Published in several Southam Newspapers after July 24, 1998
TORONTO — His outlook may be sunny, but it’s raining in Jon Bon Jovi‘s heart.
The 35-year-old leader of his namesake rock band Bon Jovi, one of the world’s most popular, is on the phone from New York promoting the release of his latest solo album, Destination Anywhere, its accompanying film short, and his budding acting career.
“I’m juggling!” declares New Jersey’s other favorite native son, who outguns Bruce Springsteen with over 75 million albums sold and is memorable for such melodramatic chart-toppers as “You Give Love A Bad Name” and “I’ll Be There For You.”
“I’ve got movie offers, touring offers, and a wife and two kids who want to go to the beach. So I don’t know what I’m doing next.”
But Bon Jovi’s chipper disposition fades at the mention of Gianni Versace, the senselessly murdered Italian fashion designer who hired the handsome singer as one of his celebrity models for an ad campaign early last year.
“I knew him very well, and I’m feeling a lot like the weather in New York today: pretty grey and rotten,” Bon Jovi sighed Thursday evening from the Big Apple office of his record company.
“I’m still in a terrible funk. He was a friend of mine, and a sweet, giving and talented individual who would ask nothing of you and give you everything.”
The 50-year-old Versace was shot and killed July 15 at the gate of his Miami Beach oceanfront mansion.
“He was cheated! He was truly in the prime of his life, enjoying his life. When I say he was a generous man, it was an understatement,” adds the singer.
Although murder suspect Andrew Cunanan took his own life earlier this week, Bon Jovi says the news gave him little comfort.
“Maybe for the safety of any others that he might have harmed,” he said. “But it doesn’t do us any good that he’s caught or dead or whatever. It should have never happened. There was no way of stopping it. Gianni went for a paper just two blocks from his house.”
He pauses to collect his thoughts.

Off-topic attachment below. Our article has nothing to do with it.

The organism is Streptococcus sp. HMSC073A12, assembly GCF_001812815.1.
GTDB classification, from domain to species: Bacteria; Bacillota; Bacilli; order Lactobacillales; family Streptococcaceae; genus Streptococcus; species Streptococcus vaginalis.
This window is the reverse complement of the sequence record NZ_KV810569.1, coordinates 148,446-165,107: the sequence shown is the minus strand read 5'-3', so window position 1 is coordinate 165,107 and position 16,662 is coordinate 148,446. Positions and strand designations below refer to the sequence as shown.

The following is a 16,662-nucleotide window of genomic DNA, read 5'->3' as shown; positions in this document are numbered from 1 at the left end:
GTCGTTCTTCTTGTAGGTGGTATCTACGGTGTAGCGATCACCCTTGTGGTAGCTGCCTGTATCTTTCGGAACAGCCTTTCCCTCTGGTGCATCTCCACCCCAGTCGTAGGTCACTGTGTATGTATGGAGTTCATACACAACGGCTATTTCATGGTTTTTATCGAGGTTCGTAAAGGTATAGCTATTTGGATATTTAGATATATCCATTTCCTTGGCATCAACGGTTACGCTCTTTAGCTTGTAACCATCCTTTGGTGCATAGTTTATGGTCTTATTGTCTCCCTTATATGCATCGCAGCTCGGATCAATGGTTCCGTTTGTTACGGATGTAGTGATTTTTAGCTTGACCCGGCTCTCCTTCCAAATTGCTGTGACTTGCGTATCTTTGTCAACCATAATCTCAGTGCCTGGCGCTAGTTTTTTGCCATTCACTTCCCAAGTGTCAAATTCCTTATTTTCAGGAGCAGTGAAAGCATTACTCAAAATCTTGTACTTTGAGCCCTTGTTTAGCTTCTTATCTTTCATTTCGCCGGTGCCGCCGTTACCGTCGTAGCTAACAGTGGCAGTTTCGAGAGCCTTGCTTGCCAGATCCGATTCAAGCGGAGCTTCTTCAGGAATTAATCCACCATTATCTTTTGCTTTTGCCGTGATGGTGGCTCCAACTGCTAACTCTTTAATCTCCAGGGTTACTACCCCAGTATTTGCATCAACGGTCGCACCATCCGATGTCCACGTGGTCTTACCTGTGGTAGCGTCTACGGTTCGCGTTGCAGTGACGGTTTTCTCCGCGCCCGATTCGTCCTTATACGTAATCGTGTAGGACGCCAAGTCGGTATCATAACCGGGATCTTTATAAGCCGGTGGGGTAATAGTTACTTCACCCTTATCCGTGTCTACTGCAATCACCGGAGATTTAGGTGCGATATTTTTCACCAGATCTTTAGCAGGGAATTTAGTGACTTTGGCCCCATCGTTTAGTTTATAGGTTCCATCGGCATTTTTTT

“Yeah man, it was really a tough week.”
Despite the loss of his friend, Jon Bon Jovi has many reasons to smile.
His second solo album Destination Anywhere has already racked up a respectable 87,000 units in Canada only six weeks out the gate, and the opportunity to stretch his creative arms while bandmate Richie Sambora tends to his own solo album and impending family life with expectant actress wife Heather Locklear has allowed him plenty of time in front of the camera.
So far this year Bon Jovi has wrapped four films: The Leading Man, co-starring Dame Edna‘s alter-ego comedian Barry Humphries and Thandie Newton; Homegrown, with Billy Bob Thornton and John Lithgow; Little City, with Annabella Sciorra and Penelope Ann Miller and an Ed Burns film called Long Time, Nothing New that stars Lauren Holly.
There’s also Destination Anywhere, the 45-minute short written and shot in five weeks. Featuring Demi Moore and Whoopi Goldberg in prominent roles, Bon Jovi describes Destination Anywhere as a groundbreaking antidote to promotional videos.
“For someone like me who has done nine albums, the thought of having to make four or five more videos was like having my teeth pulled,” says Bon Jovi, whose Canadian album sales exceed 3.5 million units.
“So I wanted to very much be an innovator and change it up a bit, develop a movie around the record. When director Mark Pellington came up with this theme, he took key lines of lyrics, turned them into dialogue, and had a scriptwriter help us write a proper script around it.”
Bon Jovi says his role in Destination Anywhere — a grim tale of loss, pain and survival — gives him a whole new creative outlet.
“One thing that acting does for me is that it gives me the opportunity to start over again in something that is still the arts,” he explains. “It’s a way of expressing yourself, and yet I don’t have to write it, which is really interesting for a guy who has always been in control to relinquish all control.
“It’s a good learning experience.”
Recorded in London, Amsterdam, Vienna, Philadelphia, Los Angeles and New Jersey, and using a coterie of producers that includes ex-Eurythmic Dave Stewart and longtime songwriting pal Desmond Child, Destination Anywhere is perceived by Bon Jovi as a blueprint for his future.
“Reinvention, you know?” says Bon Jovi, whose band will enter the studio in 1998.
“This record is a big departure in the whole band sound, with the production being less anthemic and more introspective. I think the goal of what we set out to do here, is to bring whatever influences I find on the outside — and for Richie to do the same on his solo project — and meet in the middle, to create a new sound for the band.”